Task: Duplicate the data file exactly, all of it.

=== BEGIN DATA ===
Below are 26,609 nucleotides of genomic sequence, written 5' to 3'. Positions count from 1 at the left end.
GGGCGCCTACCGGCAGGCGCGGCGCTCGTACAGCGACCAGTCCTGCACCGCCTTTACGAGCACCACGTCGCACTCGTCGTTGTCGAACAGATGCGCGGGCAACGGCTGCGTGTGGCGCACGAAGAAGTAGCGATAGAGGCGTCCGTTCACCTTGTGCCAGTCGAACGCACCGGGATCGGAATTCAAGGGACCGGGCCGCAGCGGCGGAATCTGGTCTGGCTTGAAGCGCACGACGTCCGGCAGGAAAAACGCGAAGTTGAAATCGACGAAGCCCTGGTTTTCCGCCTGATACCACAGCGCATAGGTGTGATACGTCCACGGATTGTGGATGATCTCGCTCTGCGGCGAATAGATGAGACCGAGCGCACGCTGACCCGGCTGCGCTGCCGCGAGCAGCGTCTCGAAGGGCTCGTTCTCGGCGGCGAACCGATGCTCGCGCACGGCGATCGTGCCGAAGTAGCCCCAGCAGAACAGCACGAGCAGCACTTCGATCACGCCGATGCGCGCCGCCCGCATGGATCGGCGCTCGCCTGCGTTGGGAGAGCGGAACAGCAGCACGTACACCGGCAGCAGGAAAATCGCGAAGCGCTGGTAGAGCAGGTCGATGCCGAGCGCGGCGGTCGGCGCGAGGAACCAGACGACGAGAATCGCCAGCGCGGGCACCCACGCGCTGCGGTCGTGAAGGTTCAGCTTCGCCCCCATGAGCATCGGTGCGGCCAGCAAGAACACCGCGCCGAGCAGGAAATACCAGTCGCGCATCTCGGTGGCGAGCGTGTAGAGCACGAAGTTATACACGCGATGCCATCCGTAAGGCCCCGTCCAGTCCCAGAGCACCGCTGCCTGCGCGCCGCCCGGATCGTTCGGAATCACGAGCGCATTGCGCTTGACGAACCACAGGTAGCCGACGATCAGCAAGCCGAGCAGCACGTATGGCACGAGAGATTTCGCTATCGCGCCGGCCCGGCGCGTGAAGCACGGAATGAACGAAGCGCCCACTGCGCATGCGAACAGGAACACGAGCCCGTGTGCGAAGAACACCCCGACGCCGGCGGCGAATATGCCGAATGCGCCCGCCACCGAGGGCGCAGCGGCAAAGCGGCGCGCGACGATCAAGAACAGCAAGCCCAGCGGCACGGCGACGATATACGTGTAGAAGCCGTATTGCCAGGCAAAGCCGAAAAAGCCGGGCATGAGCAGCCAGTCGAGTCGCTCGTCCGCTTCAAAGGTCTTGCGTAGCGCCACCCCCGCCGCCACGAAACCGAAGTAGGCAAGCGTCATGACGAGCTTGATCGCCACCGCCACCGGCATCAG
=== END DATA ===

Below are 26,609 nucleotides of genomic sequence, written 5' to 3'. Positions count from 1 at the left end.
GGGCGCCTACCGGCAGGCGCGGCGCTCGTACAGCGACCAGTCCTGCACCGCCTTTACGAGCACCACGTCGCACTCGTCGTTGTCGAACAGATGCGCGGGCAACGGCTGCGTGTGGCGCACGAAGAAGTAGCGATAGAGGCGTCCGTTCACCTTGTGCCAGTCGAACGCACCGGGATCGGAATTCAAGGGACCGGGCCGCAGCGGCGGAATCTGGTCTGGCTTGAAGCGCACGACGTCCGGCAGGAAAAACGCGAAGTTGAAATCGACGAAGCCCTGGTTTTCCGCCTGATACCACAGCGCATAGGTGTGATACGTCCACGGATTGTGGATGATCTCGCTCTGCGGCGAATAGATGAGACCGAGCGCACGCTGACCCGGCTGCGCTGCCGCGAGCAGCGTCTCGAAGGGCTCGTTCTCGGCGGCGAACCGATGCTCGCGCACGGCGATCGTGCCGAAGTAGCCCCAGCAGAACAGCACGAGCAGCACTTCGATCACGCCGATGCGCGCCGCCCGCATGGATCGGCGCTCGCCTGCGTTGGGAGAGCGGAACAGCAGCACGTACACCGGCAGCAGGAAAATCGCGAAGCGCTGGTAGAGCAGGTCGATGCCGAGCGCGGCGGTCGGCGCGAGGAACCAGACGACGAGAATCGCCAGCGCGGGCACCCACGCGCTGCGGTCGTGAAGGTTCAGCTTCGCCCCCATGAGCATCGGTGCGGCCAGCAAGAACACCGCGCCGAGCAGGAAATACCAGTCGCGCATCTCGGTGGCGAGCGTGTAGAGCACGAAGTTATACACGCGATGCCATCCGTAAGGCCCCGTCCAGTCCCAGAGCACCGCTGCCTGCGCGCCGCCCGGATCGTTCGGAATCACGAGCGCATTGCGCTTGACGAACCACAGGTAGCCGACGATCAGCAAGCCGAGCAGCACGTATGGCACGAGAGATTTCGCTATCGCGCCGGCCCGGCGCGTGAAGCACGGAATGAACGAAGCGCCCACTGCGCATGCGAACAGGAACACGAGCCCGTGTGCGAAGAACACCCCGACGCCGGCGGCGAATATGCCGAATGCGCCCGCCACCGAGGGCGCAGCGGCAAAGCGGCGCGCGACGATCAAGAACAGCAAGCCCAGCGGCACGGCGACGATATACGTGTAGAAGCCGTATTGCCAGGCAAAGCCGAAAAAGCCGGGCATGAGCAGCCAGTCGAGTCGCTCGTCCGCTTCAAAGGTCTTGCGTAGCGCCACCCCCGCCGCCACGAAACCGAAGTAGGCAAGCGTCATGACGAGCTTGATCGCCACCGCCACCGGCATCAG